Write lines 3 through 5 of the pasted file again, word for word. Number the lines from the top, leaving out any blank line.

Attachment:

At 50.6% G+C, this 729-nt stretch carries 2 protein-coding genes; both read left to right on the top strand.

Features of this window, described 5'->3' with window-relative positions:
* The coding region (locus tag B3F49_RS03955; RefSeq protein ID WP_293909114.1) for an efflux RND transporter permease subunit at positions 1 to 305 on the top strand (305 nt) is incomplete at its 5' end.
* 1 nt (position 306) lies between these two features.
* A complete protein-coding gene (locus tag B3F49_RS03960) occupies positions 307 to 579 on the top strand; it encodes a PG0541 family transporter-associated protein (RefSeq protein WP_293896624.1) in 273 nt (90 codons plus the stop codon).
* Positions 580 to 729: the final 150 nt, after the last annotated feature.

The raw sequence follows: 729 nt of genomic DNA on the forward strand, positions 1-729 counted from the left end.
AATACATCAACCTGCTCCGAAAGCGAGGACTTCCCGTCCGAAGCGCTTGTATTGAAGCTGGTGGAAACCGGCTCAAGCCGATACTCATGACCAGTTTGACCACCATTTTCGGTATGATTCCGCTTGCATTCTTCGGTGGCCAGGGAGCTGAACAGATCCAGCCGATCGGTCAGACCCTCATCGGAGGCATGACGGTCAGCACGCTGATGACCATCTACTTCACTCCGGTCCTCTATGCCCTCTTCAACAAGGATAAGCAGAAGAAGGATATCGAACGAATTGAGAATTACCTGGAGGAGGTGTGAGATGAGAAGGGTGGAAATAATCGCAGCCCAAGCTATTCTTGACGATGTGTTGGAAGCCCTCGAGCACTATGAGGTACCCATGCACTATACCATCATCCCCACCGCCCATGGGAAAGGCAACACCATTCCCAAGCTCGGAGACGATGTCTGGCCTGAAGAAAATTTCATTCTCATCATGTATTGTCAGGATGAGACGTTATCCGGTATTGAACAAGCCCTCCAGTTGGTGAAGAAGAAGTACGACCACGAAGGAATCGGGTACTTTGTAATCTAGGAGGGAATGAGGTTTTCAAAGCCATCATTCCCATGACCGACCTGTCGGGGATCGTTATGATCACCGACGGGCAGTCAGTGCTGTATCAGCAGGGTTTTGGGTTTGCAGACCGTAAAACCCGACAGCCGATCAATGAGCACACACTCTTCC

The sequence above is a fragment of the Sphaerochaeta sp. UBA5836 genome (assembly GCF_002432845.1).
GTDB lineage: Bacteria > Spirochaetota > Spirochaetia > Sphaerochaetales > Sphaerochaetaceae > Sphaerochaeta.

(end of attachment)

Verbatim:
* The coding region (locus tag B3F49_RS03955; RefSeq protein ID WP_293909114.1) for an efflux RND transporter permease subunit at positions 1 to 305 on the top strand (305 nt) is incomplete at its 5' end.
* 1 nt (position 306) lies between these two features.
* A complete protein-coding gene (locus tag B3F49_RS03960) occupies positions 307 to 579 on the top strand; it encodes a PG0541 family transporter-associated protein (RefSeq protein WP_293896624.1) in 273 nt (90 codons plus the stop codon).